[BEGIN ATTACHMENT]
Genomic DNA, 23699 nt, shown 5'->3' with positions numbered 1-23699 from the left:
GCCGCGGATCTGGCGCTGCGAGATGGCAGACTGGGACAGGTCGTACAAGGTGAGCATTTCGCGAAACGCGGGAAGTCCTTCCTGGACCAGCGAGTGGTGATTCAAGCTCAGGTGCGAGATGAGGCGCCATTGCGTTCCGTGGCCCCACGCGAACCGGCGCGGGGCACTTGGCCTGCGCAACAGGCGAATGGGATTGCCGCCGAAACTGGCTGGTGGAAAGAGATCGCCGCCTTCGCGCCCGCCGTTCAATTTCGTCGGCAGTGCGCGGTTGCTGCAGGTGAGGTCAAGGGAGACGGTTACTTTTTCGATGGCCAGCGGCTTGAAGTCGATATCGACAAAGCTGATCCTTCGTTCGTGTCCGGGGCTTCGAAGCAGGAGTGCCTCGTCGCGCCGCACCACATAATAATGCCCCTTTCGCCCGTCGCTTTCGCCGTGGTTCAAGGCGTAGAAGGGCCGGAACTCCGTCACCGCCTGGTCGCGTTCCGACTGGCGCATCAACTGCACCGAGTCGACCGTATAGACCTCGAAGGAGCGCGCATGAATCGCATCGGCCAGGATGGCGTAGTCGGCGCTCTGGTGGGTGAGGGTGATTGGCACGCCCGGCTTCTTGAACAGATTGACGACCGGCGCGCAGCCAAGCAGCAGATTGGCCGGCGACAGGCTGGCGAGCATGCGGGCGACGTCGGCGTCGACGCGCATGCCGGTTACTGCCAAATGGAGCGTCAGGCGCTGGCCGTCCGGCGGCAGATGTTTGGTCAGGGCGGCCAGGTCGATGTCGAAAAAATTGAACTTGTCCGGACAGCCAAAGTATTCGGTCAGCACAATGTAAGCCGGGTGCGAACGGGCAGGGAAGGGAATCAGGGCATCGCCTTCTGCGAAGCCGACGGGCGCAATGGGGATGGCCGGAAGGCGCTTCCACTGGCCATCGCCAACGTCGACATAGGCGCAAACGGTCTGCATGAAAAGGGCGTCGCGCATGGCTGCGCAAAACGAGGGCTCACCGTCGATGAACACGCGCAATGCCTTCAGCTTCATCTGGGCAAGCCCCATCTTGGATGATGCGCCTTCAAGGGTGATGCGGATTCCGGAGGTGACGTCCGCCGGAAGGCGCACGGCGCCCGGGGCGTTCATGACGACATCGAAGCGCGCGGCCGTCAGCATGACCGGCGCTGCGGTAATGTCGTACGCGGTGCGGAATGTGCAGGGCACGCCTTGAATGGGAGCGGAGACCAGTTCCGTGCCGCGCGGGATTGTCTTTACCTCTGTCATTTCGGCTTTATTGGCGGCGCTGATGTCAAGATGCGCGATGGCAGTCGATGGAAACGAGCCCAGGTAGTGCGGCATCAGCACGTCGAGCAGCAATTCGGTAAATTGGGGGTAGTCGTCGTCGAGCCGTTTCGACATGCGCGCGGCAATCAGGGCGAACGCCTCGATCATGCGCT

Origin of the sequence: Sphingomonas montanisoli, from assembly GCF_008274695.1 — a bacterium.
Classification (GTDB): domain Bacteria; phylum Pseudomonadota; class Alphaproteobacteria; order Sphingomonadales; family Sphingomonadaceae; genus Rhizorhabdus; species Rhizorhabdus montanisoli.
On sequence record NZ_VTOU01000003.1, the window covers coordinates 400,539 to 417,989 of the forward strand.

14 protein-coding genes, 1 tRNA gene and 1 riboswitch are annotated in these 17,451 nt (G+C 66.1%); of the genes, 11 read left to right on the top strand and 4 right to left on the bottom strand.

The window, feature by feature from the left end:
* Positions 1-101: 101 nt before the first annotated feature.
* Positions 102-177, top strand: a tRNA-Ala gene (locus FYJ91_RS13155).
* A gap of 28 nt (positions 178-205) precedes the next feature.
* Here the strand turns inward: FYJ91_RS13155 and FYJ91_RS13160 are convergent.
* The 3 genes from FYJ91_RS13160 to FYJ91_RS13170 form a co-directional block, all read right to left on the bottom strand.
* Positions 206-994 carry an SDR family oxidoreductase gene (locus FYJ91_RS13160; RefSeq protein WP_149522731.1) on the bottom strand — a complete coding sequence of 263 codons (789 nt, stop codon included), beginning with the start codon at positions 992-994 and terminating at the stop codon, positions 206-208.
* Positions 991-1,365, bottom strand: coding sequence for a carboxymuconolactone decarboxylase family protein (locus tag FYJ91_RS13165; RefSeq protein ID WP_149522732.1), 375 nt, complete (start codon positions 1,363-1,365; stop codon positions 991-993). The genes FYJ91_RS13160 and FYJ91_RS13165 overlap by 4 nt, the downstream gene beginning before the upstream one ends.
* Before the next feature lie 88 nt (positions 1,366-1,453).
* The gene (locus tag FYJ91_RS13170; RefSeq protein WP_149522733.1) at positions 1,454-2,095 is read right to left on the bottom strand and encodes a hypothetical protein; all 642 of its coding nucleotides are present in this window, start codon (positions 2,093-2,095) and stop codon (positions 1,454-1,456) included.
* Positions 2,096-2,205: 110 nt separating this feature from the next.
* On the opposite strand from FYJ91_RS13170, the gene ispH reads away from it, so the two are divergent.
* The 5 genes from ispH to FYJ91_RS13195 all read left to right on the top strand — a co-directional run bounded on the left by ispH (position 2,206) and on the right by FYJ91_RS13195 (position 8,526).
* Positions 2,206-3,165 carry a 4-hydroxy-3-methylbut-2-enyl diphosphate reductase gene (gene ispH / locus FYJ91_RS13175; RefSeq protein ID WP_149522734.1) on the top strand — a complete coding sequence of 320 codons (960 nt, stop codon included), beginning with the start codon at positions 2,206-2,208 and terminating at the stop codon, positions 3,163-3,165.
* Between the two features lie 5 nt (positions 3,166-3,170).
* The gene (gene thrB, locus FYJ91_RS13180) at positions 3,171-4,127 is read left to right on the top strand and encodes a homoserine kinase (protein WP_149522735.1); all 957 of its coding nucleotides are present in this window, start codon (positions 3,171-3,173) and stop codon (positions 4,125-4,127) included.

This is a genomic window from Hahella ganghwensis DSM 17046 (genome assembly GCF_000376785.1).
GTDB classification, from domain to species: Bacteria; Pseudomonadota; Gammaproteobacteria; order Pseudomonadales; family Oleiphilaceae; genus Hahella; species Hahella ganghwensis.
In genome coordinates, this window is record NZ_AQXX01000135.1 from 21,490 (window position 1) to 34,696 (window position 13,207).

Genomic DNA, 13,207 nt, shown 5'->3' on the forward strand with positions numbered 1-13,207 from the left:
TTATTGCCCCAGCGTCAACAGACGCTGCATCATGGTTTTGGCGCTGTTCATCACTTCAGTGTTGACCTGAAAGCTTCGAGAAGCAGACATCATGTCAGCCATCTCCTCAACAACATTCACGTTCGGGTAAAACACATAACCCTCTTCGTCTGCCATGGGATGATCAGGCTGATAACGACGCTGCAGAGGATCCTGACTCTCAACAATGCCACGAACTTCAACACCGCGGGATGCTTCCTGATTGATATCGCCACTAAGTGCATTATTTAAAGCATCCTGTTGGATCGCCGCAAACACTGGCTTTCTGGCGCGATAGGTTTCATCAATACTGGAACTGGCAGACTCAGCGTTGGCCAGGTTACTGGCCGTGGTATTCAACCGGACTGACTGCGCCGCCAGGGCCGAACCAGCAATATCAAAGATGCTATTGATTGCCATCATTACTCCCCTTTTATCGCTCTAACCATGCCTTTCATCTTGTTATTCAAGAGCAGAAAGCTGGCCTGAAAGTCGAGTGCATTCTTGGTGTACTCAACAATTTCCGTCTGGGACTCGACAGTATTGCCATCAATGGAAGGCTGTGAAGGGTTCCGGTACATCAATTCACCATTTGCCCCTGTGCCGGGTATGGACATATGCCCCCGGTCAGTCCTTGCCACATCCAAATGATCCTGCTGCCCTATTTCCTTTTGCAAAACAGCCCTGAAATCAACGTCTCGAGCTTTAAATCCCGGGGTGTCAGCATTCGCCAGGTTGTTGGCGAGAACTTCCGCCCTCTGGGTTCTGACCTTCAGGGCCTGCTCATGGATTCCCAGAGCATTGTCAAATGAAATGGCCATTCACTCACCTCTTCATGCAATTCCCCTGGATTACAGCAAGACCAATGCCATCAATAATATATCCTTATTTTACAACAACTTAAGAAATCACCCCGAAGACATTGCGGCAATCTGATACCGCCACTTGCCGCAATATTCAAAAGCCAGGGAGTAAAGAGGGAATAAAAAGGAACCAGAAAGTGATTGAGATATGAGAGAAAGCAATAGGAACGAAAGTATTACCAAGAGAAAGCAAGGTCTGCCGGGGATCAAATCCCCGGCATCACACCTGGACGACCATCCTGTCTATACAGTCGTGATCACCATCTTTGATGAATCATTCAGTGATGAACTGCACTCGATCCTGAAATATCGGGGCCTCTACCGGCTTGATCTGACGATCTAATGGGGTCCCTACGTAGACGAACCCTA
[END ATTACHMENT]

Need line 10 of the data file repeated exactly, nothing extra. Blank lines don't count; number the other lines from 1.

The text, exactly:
* A gap of 28 nt (positions 178-205) precedes the next feature.